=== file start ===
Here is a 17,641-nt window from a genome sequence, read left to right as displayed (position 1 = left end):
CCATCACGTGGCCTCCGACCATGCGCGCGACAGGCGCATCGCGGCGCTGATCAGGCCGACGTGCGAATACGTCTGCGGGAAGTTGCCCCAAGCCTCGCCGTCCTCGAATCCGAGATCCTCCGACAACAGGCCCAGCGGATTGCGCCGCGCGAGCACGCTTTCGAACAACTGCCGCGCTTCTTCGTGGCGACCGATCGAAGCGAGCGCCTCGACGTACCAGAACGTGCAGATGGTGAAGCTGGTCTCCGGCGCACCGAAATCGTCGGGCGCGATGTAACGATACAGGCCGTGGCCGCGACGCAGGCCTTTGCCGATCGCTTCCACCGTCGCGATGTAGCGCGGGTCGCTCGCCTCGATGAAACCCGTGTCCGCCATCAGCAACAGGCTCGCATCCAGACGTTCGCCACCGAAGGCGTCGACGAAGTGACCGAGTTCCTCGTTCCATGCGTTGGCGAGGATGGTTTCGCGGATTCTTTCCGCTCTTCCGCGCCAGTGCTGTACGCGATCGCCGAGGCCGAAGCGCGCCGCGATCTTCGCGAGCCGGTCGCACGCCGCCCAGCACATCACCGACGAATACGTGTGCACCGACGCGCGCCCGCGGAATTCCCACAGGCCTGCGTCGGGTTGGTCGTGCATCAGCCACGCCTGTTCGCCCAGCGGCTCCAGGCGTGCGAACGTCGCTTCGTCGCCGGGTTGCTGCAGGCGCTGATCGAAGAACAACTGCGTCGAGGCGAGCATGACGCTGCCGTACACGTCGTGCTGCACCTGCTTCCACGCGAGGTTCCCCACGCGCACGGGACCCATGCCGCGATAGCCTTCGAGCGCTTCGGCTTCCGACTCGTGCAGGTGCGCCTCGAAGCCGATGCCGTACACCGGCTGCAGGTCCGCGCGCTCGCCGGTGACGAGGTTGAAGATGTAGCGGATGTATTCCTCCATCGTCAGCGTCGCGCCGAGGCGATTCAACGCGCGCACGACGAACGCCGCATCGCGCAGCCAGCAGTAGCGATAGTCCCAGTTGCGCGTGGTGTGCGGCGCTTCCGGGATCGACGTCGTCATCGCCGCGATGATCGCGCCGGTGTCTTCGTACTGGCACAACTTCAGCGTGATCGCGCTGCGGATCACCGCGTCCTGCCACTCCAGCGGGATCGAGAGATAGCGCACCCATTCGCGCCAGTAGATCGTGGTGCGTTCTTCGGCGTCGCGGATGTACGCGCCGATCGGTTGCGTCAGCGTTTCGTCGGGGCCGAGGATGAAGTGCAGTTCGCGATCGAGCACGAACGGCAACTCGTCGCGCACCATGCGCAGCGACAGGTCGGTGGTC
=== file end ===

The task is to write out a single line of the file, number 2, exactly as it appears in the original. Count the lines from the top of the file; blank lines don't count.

CCATCACGTGGCCTCCGACCATGCGCGCGACAGGCGCATCGCGGCGCTGATCAGGCCGACGTGCGAATACGTCTGCGGGAAGTTGCCCCAAGCCTCGCCGTCCTCGAATCCGAGATCCTCCGACAACAGGCCCAGCGGATTGCGCCGCGCGAGCACGCTTTCGAACAACTGCCGCGCTTCTTCGTGGCGACCGATCGAAGCGAGCGCCTCGACGTACCAGAACGTGCAGATGGTGAAGCTGGTCTCCGGCGCACCGAAATCGTCGGGCGCGATGTAACGATACAGGCCGTGGCCGCGACGCAGGCCTTTGCCGATCGCTTCCACCGTCGCGATGTAGCGCGGGTCGCTCGCCTCGATGAAACCCGTGTCCGCCATCAGCAACAGGCTCGCATCCAGACGTTCGCCACCGAAGGCGTCGACGAAGTGACCGAGTTCCTCGTTCCATGCGTTGGCGAGGATGGTTTCGCGGATTCTTTCCGCTCTTCCGCGCCAGTGCTGTACGCGATCGCCGAGGCCGAAGCGCGCCGCGATCTTCGCGAGCCGGTCGCACGCCGCCCAGCACATCACCGACGAATACGTGTGCACCGACGCGCGCCCGCGGAATTCCCACAGGCCTGCGTCGGGTTGGTCGTGCATCAGCCACGCCTGTTCGCCCAGCGGCTCCAGGCGTGCGAACGTCGCTTCGTCGCCGGGTTGCTGCAGGCGCTGATCGAAGAACAACTGCGTCGAGGCGAGCATGACGCTGCCGTACACGTCGTGCTGCACCTGCTTCCACGCGAGGTTCCCCACGCGCACGGGACCCATGCCGCGATAGCCTTCGAGCGCTTCGGCTTCCGACTCGTGCAGGTGCGCCTCGAAGCCGATGCCGTACACCGGCTGCAGGTCCGCGCGCTCGCCGGTGACGAGGTTGAAGATGTAGCGGATGTATTCCTCCATCGTCAGCGTCGCGCCGAGGCGATTCAACGCGCGCACGACGAACGCCGCATCGCGCAGCCAGCAGTAGCGATAGTCCCAGTTGCGCGTGGTGTGCGGCGCTTCCGGGATCGACGTCGTCATCGCCGCGATGATCGCGCCGGTGTCTTCGTACTGGCACAACTTCAGCGTGATCGCGCTGCGGATCACCGCGTCCTGCCACTCCAGCGGGATCGAGAGATAGCGCACCCATTCGCGCCAGTAGATCGTGGTGCGTTCTTCGGCGTCGCGGATGTACGCGCCGATCGGTTGCGTCAGCGTTTCGTCGGGGCCGAGGATGAAGTGCAGTTCGCGATCGAGCACGAACGGCAACTCGTCGCGCACCATGCGCAGCGACAGGTCGGTGGTC